I will keep everyone up to date with progress on both aerification and the irrigation system. Please don’t hesitate to contact me with questions and concerns.

Too Much Of A Good Thing

This past weeks rain and overcast weather did the roughs wonder bringing most of it back from dormancy. There are some areas that were taken out by disease that will need overseeding later in the season to get it filled in. But overall I see a vast improvement in the majority of rough areas. We did struggle with keeping up with some of the mowing last week. Mowing fine turf under those conditions risk mechanical damage to the plants which can lead to stress and other problems.

Which leads me to the stress some of the greens came under when the irrigation pump transformer was damaged in the storm on July 3. I mentioned in my last blog about the problem and some areas on the golf course had some wilt on them and I expected a full recovery. Unfortunately that’s not going to happen without some additional inputs from us and some patience from the membership.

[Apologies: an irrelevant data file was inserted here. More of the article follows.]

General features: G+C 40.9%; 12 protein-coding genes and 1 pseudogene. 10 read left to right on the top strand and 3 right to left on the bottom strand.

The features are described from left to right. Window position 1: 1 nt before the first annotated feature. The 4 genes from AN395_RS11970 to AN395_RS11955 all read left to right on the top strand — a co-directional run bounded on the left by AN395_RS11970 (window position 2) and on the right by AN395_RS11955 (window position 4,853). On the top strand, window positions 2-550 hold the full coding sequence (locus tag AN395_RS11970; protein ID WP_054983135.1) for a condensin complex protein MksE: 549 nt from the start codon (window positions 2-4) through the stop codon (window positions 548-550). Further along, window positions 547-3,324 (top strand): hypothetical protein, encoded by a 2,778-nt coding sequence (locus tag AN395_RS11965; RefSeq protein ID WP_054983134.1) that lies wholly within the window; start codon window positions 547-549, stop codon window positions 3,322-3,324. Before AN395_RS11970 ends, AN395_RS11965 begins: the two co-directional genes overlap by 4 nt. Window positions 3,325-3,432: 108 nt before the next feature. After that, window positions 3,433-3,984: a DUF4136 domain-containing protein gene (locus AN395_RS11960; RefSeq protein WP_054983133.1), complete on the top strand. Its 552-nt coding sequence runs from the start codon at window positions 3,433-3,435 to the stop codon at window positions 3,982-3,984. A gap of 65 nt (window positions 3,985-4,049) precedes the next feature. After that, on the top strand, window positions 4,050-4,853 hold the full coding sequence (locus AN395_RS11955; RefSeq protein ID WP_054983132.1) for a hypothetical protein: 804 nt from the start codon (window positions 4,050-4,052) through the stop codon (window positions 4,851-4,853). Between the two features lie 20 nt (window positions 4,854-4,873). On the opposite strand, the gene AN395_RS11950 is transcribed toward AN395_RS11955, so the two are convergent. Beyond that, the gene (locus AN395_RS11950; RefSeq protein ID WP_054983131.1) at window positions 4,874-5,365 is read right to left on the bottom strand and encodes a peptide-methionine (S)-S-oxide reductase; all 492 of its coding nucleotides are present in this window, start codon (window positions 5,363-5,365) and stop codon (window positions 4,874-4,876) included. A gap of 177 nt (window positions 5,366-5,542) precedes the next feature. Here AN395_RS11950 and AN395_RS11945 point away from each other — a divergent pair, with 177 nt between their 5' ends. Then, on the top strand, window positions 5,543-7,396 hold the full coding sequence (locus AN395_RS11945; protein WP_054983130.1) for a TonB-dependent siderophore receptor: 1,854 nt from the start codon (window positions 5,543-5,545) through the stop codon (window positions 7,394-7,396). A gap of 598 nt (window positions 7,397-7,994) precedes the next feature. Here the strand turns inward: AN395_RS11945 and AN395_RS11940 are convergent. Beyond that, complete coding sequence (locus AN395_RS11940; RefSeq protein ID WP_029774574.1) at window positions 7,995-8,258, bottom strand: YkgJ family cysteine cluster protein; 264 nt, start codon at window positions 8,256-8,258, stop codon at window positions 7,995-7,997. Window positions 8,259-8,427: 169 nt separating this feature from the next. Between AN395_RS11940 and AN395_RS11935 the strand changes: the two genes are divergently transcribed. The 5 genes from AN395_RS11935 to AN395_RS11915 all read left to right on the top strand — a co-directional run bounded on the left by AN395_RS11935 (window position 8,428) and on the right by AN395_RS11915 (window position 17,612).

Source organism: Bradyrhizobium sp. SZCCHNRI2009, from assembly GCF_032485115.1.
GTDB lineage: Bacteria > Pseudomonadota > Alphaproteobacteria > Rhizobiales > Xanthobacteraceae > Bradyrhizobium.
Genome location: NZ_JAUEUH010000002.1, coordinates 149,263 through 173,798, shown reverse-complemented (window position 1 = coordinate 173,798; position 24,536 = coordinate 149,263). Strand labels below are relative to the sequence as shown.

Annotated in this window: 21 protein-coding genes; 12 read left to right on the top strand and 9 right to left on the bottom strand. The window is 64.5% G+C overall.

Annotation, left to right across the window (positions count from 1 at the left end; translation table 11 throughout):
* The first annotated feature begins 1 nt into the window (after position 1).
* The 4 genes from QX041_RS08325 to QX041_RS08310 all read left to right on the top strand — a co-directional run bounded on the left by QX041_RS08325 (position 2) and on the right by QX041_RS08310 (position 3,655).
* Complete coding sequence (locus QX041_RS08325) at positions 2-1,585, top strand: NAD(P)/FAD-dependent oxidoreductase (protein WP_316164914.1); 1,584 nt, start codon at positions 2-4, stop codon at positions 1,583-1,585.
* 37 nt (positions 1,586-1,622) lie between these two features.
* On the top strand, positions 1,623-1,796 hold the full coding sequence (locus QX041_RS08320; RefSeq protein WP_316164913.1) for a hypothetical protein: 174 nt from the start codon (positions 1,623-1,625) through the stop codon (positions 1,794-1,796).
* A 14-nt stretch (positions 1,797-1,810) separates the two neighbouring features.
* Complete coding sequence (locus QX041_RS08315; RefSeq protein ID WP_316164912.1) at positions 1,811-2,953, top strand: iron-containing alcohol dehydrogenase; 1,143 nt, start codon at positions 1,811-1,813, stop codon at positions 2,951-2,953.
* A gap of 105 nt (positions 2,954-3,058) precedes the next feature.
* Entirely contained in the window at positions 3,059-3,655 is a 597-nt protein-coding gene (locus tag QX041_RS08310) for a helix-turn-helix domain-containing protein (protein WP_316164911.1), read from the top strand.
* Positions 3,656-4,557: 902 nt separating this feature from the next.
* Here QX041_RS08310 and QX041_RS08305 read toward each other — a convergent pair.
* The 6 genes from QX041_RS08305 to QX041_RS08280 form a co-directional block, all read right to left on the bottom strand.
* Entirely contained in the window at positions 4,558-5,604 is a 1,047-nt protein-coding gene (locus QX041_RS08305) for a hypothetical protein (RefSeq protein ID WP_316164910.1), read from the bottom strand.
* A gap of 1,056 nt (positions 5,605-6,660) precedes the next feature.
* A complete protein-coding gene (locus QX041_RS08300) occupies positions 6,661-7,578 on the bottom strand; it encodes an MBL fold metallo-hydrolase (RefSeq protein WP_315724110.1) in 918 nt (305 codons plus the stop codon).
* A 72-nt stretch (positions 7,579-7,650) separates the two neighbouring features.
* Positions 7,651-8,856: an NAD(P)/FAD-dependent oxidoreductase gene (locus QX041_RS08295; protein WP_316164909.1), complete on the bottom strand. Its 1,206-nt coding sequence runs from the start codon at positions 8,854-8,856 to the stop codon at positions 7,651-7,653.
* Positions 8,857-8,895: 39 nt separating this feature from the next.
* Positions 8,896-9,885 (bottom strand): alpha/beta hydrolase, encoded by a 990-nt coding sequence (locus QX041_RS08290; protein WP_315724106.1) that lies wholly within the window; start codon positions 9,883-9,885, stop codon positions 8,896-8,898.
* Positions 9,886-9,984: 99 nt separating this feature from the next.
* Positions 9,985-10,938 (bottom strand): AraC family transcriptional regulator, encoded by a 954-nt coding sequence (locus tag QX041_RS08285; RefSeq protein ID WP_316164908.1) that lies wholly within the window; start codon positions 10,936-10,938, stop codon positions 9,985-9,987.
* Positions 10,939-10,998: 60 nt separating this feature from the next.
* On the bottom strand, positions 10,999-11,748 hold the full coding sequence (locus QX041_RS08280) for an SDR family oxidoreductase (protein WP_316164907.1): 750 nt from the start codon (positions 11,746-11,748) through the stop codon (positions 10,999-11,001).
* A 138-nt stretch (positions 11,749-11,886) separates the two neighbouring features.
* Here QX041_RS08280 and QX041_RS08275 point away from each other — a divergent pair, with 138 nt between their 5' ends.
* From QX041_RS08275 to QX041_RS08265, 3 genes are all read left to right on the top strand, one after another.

If you recall my blogs from last June and July in which we had an irrigation problem and some greens had wilt on them. I explained wilt in detail and showed how 14 green in particular, had recovered nicely in a matter of a few weeks from the wilt damage.This was my expectations for the newly stressed greens.

The recently injured greens appeared to improving as new growth was visible and some of the older leafs turning yellow and dying off, typical of wilt damage. At the end of last week we noticed more leaves turning yellow and a rust/orange color developing down in the turf canopy. I knew that color from 2004, anthracnose!

Anthracnose is a disease that infects weaken annual bluegrass and in extreme cases creeping bentgrass. We battled it on some greens back in 2003 and 2004 and haven’t seen it since. It slowly takes out the leaves and if left unchecked, will spread into the crown of the plants which will lead to death.

We did determine that it was only foliar on the annual bluegrass at this point and we applied a fungicide accordingly. This weeks damp and humid weather caused an additional flare up and has left some thinning areas on #11 and #16 greens. We sprayed again this past Friday along with spiking and overseeding these two greens. To promote recovery, we will be reducing inputs on them, increasing fungicide and fertilizer applications, continue spiking and over seeding, topdressing and carefully monitoring moisture levels. So these greens may play slightly slower than the others or be a bit bumpy at times.

I will keep everyone updated on our progress. Please check the “member’s only” section of the website for daily course conditions.